3.1 Deployed algorithms Google Maps does not provide mechanisms to check whether a point is contained by a polygon. It is only possible to perform point-in-bounding-box checks. Point in polygon analyses are used for intersection detection and rasterization of polygons. Checking if a point is contained by a polygon is done using the winding number algorithm. The winding numbers algorithm calculates and sums the angles between a point and all polygon edges. If the summation equals 2 then the point is said to be in the polygon.
Line intersections are found by applying the side operation. The side operation is used to determine whether a point is located to the left, right or on a line segment. The side test is defined by Eq. 1.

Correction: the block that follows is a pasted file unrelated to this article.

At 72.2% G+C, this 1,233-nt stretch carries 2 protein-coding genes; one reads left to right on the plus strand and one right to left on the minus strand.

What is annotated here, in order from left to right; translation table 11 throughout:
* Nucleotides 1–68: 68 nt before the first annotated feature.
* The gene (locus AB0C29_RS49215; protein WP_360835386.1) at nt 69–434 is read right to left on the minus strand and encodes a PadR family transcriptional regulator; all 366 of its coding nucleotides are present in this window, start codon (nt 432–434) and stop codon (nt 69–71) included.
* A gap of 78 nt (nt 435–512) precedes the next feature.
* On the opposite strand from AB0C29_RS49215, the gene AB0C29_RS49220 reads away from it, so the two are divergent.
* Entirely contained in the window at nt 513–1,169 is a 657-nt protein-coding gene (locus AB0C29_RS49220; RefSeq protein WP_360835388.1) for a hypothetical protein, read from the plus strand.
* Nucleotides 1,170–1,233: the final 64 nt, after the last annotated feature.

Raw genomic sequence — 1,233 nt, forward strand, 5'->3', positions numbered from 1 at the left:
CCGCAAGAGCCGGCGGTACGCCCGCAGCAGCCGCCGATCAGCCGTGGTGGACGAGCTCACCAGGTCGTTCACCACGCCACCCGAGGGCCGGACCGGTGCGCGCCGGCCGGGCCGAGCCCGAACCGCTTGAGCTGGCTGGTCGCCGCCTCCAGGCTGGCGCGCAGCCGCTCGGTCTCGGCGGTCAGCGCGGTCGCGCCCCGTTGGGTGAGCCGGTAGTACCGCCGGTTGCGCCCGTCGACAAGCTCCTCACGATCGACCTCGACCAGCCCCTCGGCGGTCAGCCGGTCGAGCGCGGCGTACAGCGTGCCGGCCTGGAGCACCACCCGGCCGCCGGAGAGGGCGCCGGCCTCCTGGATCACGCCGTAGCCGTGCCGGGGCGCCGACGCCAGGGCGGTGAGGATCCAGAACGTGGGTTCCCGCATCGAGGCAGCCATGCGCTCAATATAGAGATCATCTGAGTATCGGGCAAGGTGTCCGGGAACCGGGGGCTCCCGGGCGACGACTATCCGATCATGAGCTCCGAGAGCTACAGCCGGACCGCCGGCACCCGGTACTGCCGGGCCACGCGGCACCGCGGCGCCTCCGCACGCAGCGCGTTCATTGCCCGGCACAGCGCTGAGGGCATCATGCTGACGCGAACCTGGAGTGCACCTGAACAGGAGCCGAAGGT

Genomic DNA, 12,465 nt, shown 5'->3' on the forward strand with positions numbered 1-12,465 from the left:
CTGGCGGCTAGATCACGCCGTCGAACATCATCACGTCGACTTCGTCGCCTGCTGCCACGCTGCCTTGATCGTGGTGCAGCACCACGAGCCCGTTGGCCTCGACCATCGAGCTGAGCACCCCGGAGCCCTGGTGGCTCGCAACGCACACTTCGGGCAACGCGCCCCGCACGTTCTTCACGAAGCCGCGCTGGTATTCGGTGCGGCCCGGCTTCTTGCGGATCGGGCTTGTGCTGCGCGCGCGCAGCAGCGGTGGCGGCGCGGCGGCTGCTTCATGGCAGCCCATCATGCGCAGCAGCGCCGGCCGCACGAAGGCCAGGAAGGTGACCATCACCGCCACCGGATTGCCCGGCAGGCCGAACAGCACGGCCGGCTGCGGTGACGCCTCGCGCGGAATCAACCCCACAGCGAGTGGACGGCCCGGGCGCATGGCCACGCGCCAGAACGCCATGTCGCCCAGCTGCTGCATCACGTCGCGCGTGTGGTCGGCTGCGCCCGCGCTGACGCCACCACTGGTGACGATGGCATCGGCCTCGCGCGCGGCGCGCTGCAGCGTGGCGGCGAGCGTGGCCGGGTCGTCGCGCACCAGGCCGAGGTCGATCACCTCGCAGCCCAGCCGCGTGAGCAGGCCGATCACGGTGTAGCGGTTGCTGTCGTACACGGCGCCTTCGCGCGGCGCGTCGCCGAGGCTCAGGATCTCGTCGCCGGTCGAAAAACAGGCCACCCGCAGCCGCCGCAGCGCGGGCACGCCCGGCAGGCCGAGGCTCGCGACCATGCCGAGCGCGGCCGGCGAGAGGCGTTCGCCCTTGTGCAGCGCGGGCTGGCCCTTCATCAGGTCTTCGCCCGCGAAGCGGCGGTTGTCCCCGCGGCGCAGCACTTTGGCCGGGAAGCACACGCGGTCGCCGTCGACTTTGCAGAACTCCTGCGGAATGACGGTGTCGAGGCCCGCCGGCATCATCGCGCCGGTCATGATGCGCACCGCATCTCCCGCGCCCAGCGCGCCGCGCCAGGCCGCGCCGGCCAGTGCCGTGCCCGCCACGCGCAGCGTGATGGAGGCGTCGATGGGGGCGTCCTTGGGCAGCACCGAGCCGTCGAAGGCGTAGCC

1 if area ( L , p)>0 side (L , p)= 0 if area ( L , p)=0
-1 if area ( L , p)<0
where the area of the triangle formed by the point p and line L is defined as
L2 + L2 Ч 2
Ln = line vertex p = point
Point p is said to be to the left of line L if the side operation is positive, collinear with L if the side operation is equal to zero and to the right when the side operation is equal to 1. Two lines intersect iff
side( L1, s2)side (L1, e2) side( L2, s1)side (L2, e1)
Ln = is the n-th line sn = the start vertex of line n en = the end vertex of line n
So two lines intersect when the start and end vertices of the first line are on both sides of the second line and vice versa.
Shortest path analyses are performed using the A* pathfinding algorithm (Hart et al 1968). Lines are simplified with the Douglas-Peucker algorithm (Douglas and Peucker 1973).